about the exhibition
New Works 00.1
Johannesburg, South Africa
March 09–April 16, 2000
about the artist
Tracey Rose was born in 1974 in Durban, South Africa and currently lives and works in Johannesburg, South Africa. She received her B.A. in Fine Arts from the University of the Witwatersrand, Johannesburg in 1996. She has taught at Vaal Triangle Technikon, Vanderbijl Park, South Africa and also at University of the Witwatersrand.
Rose’s performance, video and installation work has been exhibited extensively in South Africa, including the 2nd Johannesburg Biennial (1997). Her work has been seen at the Biltmuseet, Umeå, Sweden (1998); Fondiazione Sandretto per l’arte, Turino, Italy (1998); The Center for Art and Media Technology (ZKM), Karlsruhe, Germany (1999); The University of South Florida Contemporary Art Museum, Tampa (1997); and The New Museum for Contemporary Art, New York, NY (1999). This is her first one-person exhibition in the U.S.
Often based in performance, Rose’s work considers—and forces the viewer to reconsider—the formation of identity and the subject of racial politics. Rose inserts personal narrative into institutional frameworks, exemplified by her well-received project for the 1997 Johannesburg Biennial when she hired a paroled prisoner to carve stories into the walls of the South African National Gallery.
Tracey Rose was chosen for her ArtPace residency by the March 1998 panel consisting of Dan Cameron, Annette DiMeo Carlozzi, Amada Cruz, Kellie Jones, Hans-Ulrich Obrist and Nancy Rubins.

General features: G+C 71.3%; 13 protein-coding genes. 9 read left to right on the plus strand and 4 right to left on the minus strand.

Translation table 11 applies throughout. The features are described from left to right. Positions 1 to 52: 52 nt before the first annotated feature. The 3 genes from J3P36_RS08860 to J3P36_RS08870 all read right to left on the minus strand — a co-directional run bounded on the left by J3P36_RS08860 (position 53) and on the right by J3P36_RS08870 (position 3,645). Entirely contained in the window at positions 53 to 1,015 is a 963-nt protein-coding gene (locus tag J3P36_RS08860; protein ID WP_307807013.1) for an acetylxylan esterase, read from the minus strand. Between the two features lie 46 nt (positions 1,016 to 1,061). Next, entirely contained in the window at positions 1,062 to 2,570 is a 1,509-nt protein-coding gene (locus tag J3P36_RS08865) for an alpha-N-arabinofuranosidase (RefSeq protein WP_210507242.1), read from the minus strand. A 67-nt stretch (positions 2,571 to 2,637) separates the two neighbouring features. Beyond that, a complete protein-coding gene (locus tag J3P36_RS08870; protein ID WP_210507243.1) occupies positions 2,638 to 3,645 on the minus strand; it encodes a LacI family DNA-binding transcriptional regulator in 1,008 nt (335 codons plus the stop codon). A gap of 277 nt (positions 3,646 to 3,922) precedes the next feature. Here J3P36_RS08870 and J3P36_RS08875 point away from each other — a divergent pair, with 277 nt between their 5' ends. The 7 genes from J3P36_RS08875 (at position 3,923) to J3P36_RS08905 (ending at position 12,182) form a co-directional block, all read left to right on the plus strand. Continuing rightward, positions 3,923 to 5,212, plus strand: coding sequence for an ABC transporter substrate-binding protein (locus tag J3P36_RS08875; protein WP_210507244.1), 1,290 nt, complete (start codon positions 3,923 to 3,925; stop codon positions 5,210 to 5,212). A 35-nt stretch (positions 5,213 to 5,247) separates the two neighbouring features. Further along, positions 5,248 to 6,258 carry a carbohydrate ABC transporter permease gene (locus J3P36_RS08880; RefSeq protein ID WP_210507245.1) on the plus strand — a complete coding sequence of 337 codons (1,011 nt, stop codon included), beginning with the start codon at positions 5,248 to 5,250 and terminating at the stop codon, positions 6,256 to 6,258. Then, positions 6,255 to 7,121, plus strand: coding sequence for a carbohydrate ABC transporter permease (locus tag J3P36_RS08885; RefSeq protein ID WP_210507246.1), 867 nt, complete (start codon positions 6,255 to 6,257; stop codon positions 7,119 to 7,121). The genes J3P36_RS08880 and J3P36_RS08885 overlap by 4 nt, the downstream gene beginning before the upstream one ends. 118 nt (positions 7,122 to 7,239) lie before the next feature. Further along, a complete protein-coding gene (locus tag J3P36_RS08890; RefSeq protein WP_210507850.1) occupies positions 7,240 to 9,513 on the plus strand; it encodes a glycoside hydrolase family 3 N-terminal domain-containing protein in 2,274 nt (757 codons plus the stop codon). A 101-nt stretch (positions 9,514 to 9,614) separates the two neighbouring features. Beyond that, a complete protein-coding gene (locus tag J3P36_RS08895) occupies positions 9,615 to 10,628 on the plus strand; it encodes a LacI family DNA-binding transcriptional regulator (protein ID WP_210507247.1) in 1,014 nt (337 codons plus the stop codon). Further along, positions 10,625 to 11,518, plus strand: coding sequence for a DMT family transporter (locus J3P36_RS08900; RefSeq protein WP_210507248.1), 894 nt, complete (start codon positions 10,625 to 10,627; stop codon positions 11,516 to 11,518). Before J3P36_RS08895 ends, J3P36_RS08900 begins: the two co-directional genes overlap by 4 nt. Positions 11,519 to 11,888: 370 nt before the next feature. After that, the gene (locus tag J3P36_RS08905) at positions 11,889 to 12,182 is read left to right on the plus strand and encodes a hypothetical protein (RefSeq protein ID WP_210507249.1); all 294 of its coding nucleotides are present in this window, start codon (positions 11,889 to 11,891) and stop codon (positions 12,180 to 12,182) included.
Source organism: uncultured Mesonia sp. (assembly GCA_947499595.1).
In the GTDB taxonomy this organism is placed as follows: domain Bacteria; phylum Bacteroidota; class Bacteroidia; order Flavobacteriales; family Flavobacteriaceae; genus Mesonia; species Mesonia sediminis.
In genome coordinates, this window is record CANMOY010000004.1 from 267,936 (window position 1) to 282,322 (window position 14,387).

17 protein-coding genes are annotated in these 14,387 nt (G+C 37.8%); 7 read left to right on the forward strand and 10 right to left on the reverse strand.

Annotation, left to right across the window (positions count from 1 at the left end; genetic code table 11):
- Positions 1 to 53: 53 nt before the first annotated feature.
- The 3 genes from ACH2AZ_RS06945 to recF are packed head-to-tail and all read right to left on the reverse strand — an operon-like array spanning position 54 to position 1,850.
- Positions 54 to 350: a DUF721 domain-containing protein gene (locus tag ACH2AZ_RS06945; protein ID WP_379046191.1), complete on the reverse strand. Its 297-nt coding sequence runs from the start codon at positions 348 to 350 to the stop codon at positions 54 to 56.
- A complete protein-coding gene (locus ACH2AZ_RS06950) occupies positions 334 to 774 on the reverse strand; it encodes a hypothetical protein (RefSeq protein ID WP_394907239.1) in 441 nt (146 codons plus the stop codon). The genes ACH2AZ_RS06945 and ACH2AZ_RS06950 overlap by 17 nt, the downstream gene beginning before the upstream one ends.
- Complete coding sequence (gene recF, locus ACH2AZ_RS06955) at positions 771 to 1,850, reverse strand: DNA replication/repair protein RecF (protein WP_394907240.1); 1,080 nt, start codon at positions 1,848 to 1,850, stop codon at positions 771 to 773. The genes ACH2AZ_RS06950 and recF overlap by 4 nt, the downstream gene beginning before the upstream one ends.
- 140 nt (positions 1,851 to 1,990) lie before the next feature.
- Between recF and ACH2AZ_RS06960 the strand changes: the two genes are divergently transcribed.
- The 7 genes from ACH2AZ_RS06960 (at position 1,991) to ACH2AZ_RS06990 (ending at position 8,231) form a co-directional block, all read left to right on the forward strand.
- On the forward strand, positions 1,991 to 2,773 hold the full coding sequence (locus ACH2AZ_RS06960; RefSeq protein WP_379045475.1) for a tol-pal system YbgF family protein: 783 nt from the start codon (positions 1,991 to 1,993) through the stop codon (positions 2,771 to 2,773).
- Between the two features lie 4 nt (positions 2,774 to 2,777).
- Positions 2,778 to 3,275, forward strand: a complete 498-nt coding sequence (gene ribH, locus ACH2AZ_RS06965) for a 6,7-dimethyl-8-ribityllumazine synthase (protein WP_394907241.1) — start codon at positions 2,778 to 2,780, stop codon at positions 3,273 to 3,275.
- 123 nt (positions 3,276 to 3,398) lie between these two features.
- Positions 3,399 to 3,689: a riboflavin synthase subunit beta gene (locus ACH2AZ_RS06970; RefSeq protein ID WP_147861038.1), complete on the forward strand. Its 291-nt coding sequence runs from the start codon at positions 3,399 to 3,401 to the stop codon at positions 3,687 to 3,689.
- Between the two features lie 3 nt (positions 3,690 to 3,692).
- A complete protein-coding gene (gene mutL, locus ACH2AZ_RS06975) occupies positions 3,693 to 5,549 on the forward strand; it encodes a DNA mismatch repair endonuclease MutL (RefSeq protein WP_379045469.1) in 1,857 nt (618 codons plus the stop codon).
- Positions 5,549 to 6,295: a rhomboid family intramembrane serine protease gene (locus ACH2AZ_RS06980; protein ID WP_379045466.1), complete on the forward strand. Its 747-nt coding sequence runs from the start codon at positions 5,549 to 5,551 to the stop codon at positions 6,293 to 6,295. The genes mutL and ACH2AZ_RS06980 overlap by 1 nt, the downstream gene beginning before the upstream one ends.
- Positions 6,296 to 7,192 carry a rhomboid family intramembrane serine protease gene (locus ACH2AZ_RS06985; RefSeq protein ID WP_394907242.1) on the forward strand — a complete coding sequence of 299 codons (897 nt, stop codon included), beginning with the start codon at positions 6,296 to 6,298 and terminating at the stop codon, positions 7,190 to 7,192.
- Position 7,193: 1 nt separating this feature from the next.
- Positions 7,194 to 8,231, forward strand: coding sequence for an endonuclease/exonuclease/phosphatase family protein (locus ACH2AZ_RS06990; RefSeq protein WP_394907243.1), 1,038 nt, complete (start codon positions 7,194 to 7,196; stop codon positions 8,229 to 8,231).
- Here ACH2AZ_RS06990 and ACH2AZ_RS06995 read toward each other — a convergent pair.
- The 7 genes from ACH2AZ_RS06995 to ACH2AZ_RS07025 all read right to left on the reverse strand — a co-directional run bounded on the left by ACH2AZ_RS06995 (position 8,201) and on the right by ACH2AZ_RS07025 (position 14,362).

about the project
For ArtPace, Tracey Rose presents a new video installation. In her video, an onslaught of a boxer’s punches is projected onto the gallery’s wall. Layered images displace the location of the viewer and the subject as the boxer moves on and off the screen, in and out of the camera’s multiple views. By filming the blows with cameras embedded within an actual punching bag, Rose effectively positions the viewer as both the aggressor and the target. Her filmic inversion simultaneously implicates and empathizes the viewer. That the blows are thrown by Rose herself further complicates the installation’s point of view. Rose makes physical notions of oppression, questioning whether violence is projected inward or targeted outward.
With this video piece, Rose deconstructs and reconstructs the role of the individual in society, juxtaposing internal/external with personal/social. Rose reminds us of the importance of multiple perspectives, multiple identities and multiple visions in a changing, moving world.